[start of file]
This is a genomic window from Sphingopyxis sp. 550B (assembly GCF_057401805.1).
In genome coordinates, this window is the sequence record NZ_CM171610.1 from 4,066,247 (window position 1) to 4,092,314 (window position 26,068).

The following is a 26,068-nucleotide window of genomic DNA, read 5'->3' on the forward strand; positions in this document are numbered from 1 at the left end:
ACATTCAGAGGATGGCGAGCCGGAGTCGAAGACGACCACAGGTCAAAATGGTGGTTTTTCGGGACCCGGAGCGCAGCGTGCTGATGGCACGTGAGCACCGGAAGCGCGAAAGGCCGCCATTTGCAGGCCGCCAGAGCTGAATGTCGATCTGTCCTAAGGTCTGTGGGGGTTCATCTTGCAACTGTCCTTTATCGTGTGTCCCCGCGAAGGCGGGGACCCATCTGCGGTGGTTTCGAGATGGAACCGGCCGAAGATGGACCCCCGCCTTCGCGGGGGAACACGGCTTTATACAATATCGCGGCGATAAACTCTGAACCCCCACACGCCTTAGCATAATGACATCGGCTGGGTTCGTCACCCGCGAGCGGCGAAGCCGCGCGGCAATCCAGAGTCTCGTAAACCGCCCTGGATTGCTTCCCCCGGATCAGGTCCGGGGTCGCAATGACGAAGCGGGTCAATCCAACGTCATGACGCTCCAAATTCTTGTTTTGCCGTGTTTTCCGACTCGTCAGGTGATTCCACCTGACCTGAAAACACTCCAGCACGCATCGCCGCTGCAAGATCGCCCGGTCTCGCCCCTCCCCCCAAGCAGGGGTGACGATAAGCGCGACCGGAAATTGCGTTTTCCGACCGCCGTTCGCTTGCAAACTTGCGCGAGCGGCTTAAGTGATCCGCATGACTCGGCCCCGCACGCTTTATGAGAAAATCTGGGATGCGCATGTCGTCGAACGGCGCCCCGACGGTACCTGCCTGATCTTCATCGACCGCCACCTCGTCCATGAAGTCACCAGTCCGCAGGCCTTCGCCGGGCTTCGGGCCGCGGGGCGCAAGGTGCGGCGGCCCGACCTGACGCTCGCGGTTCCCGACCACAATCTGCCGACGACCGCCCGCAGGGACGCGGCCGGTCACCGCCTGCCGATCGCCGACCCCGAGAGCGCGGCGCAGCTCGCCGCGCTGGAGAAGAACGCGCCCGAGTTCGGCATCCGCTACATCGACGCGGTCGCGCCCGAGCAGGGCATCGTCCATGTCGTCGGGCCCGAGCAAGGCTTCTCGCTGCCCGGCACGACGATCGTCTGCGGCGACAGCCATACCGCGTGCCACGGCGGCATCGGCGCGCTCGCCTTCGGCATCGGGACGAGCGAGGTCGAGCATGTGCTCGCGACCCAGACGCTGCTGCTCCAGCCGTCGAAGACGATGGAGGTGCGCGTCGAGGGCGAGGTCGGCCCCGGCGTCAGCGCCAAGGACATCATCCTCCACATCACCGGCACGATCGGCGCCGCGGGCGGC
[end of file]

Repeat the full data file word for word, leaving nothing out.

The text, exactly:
This is a genomic window from Sphingopyxis sp. 550B (assembly GCF_057401805.1).
In genome coordinates, this window is the sequence record NZ_CM171610.1 from 4,066,247 (window position 1) to 4,092,314 (window position 26,068).

The following is a 26,068-nucleotide window of genomic DNA, read 5'->3' on the forward strand; positions in this document are numbered from 1 at the left end:
ACATTCAGAGGATGGCGAGCCGGAGTCGAAGACGACCACAGGTCAAAATGGTGGTTTTTCGGGACCCGGAGCGCAGCGTGCTGATGGCACGTGAGCACCGGAAGCGCGAAAGGCCGCCATTTGCAGGCCGCCAGAGCTGAATGTCGATCTGTCCTAAGGTCTGTGGGGGTTCATCTTGCAACTGTCCTTTATCGTGTGTCCCCGCGAAGGCGGGGACCCATCTGCGGTGGTTTCGAGATGGAACCGGCCGAAGATGGACCCCCGCCTTCGCGGGGGAACACGGCTTTATACAATATCGCGGCGATAAACTCTGAACCCCCACACGCCTTAGCATAATGACATCGGCTGGGTTCGTCACCCGCGAGCGGCGAAGCCGCGCGGCAATCCAGAGTCTCGTAAACCGCCCTGGATTGCTTCCCCCGGATCAGGTCCGGGGTCGCAATGACGAAGCGGGTCAATCCAACGTCATGACGCTCCAAATTCTTGTTTTGCCGTGTTTTCCGACTCGTCAGGTGATTCCACCTGACCTGAAAACACTCCAGCACGCATCGCCGCTGCAAGATCGCCCGGTCTCGCCCCTCCCCCCAAGCAGGGGTGACGATAAGCGCGACCGGAAATTGCGTTTTCCGACCGCCGTTCGCTTGCAAACTTGCGCGAGCGGCTTAAGTGATCCGCATGACTCGGCCCCGCACGCTTTATGAGAAAATCTGGGATGCGCATGTCGTCGAACGGCGCCCCGACGGTACCTGCCTGATCTTCATCGACCGCCACCTCGTCCATGAAGTCACCAGTCCGCAGGCCTTCGCCGGGCTTCGGGCCGCGGGGCGCAAGGTGCGGCGGCCCGACCTGACGCTCGCGGTTCCCGACCACAATCTGCCGACGACCGCCCGCAGGGACGCGGCCGGTCACCGCCTGCCGATCGCCGACCCCGAGAGCGCGGCGCAGCTCGCCGCGCTGGAGAAGAACGCGCCCGAGTTCGGCATCCGCTACATCGACGCGGTCGCGCCCGAGCAGGGCATCGTCCATGTCGTCGGGCCCGAGCAAGGCTTCTCGCTGCCCGGCACGACGATCGTCTGCGGCGACAGCCATACCGCGTGCCACGGCGGCATCGGCGCGCTCGCCTTCGGCATCGGGACGAGCGAGGTCGAGCATGTGCTCGCGACCCAGACGCTGCTGCTCCAGCCGTCGAAGACGATGGAGGTGCGCGTCGAGGGCGAGGTCGGCCCCGGCGTCAGCGCCAAGGACATCATCCTCCACATCACCGGCACGATCGGCGCCGCGGGCGGC